BUT -- on my RIGHT side, the water took longer between “count 3” and the heavy repeat on Count 1.  The Music of the Water was in 5/4 time as it hit the rock barrier at a different angle.
       I charted out what I heard in the sand, and later created a spreadsheet to study my observation.  After talking with a couple of mathematicians, I learned that the word for this combination of two different series is “Combinatoric” --- 
COMBINATORIC:  A Math term.  Taking 2 (or more) sets of something and comparing them to look for elements in common. 

Tuesday, October 2, 2012

Organizing Songs - File Names

Here is an easy way to CREATE UNIQUE FILE NAMES for each new song's supporting files.  I'm up to at least 250 songs on the Web now (see --This method that  I developed 3 years ago REALLY eliminated filename confusion

When you copyright songs (see earlier blogs), you will probably want the following file types for each song:

1.  LYRICS - Contains song words in a word processing format (like .DOC).

2.  MUSIC SHEET  (sometimes called a LEAD SHEET) - Contains notes information (but not music staffs with note symbols) to show chords (and possibly notes) that fit the lyrics which are also included

3.  SCORE  - Traditional music on a staff, with no lyrics (unless you choose to add them).  If the song has a special score for flutes (for example), just create separate files that list each instrument.

4.  AUDIO  -MP3 format usually, which has a small file size and works well for copyright office.

HOWEVER-- whether you post files to the Web or send them to the Copyright Office (LINK for U.S. office), you need a non-editable PDF file format rather than DOC files that the recipient can change.  SCORE files automatically print from programs that way.  But you will need to have TWO file types for your Lyrics file and Music Sheet file.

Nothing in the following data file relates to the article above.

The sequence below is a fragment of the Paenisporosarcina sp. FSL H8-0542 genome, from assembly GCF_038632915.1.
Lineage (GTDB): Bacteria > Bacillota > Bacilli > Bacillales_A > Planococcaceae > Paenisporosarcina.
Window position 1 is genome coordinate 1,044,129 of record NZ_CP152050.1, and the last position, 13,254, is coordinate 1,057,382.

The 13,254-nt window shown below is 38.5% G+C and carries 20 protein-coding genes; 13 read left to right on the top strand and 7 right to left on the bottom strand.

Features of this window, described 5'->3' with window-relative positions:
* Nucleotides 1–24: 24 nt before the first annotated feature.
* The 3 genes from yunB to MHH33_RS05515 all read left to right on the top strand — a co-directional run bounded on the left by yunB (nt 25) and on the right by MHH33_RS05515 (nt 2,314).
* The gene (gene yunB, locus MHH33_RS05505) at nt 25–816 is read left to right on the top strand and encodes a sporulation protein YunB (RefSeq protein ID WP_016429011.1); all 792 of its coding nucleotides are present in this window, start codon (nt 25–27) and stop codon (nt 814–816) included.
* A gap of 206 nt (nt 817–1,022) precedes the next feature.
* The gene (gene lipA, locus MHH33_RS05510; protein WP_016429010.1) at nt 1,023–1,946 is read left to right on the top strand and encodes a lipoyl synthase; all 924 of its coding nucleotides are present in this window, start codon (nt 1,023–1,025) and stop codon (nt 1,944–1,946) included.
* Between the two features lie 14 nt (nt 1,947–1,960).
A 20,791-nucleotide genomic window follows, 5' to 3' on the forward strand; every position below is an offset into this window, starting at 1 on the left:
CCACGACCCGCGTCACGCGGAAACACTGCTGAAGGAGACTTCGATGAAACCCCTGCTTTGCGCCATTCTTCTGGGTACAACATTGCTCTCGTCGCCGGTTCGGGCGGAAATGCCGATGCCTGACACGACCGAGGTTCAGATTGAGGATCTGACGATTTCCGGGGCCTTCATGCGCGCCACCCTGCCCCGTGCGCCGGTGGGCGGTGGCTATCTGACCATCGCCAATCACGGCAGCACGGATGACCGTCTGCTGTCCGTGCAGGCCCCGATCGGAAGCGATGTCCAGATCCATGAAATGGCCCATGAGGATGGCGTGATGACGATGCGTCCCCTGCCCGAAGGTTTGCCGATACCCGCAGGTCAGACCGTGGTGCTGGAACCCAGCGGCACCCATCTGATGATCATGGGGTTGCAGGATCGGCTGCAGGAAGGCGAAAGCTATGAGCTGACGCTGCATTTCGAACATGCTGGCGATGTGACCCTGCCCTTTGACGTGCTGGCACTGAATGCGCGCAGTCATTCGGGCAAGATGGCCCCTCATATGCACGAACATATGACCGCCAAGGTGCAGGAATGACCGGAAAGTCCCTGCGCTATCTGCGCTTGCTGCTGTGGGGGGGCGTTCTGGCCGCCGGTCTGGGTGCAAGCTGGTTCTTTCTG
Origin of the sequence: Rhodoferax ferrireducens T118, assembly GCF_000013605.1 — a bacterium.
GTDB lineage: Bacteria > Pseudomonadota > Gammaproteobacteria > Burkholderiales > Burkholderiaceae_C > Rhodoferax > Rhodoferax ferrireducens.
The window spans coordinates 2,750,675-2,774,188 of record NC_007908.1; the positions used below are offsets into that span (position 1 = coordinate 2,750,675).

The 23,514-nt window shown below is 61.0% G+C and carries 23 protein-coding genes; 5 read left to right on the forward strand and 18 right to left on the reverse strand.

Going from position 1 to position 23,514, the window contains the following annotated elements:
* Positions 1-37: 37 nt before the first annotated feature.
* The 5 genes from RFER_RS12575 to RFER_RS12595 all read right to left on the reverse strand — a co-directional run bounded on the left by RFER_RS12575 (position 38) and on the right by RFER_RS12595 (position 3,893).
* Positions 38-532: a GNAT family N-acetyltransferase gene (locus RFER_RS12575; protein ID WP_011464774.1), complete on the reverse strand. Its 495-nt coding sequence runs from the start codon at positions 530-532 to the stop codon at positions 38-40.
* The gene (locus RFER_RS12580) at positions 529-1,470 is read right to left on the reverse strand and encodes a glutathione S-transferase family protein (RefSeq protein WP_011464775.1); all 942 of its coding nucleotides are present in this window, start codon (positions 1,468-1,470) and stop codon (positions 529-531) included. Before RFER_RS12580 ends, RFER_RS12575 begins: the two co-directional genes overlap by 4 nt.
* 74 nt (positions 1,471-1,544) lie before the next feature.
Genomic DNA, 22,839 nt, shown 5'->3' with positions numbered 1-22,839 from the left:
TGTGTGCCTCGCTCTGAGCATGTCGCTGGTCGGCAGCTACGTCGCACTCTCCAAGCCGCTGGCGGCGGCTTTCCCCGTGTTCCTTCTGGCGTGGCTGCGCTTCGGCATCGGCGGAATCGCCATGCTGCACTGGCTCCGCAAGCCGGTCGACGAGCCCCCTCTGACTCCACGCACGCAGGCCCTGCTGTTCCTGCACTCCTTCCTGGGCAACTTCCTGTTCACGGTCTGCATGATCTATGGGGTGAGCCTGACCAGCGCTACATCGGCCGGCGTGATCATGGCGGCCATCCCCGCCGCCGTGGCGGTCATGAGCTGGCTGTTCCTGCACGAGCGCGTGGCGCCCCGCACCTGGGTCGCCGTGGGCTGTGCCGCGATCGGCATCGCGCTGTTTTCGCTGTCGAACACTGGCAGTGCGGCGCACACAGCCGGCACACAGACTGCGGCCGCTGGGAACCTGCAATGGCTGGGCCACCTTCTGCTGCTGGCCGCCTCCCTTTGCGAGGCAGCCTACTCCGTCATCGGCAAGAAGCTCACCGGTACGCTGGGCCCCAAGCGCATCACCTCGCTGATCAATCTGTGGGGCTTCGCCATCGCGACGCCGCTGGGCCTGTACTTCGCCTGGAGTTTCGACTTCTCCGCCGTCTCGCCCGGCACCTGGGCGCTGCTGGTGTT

It is also EXTREMELY helpful to add the filedate within the file title of paper copies; you don't want to do this for the audio file because people will see that in their iTunes or QuickTime (etc) when they download your audio file.   On the web, it is also helpful to add a TAG that puts the filename with date in the Title field so that you will always know whether you have updated a web file with your newest version.

So here is a summary of file names for my song example entitled "Albino Spiders."  Notice that there is one space after the final word of the song's title, then the dash, then the letters that identify what type of information is contained in your file.  Listed in the order above.

FILES TO POST ONLINE   and with the Copyright Office:
Albino Spiders -LY 12-23-2011.pdf
Albino Spiders -MU 7-20-2012.pdf
Albino Spiders -SCORE  PIANO.pdf
Albino Spiders -SCORE  SAX.pdf
Albino Spiders.mp3
(It's helpful to keep an ARCHIVE folder on your computer with copies.)

FILES TO KEEP ON YOUR COMPUTER  for future updates
Albino Spiders -LY 12-23-2011.doc
Albino Spiders -MU 7-20-2012.doc
Albino Spiders -RESEARCH.doc  (supporting info you used for lyrics)
Albino    (your studio's project, from which you create SCORE files)

Songwriting is SO much easier when your files are well organized .... and more fun creating new songs knowing your strategy is already worked out for filenames.  Much joy in more efficiency as you write the songs in your head!
©2012 DianaDee Osborne;  all rights reserved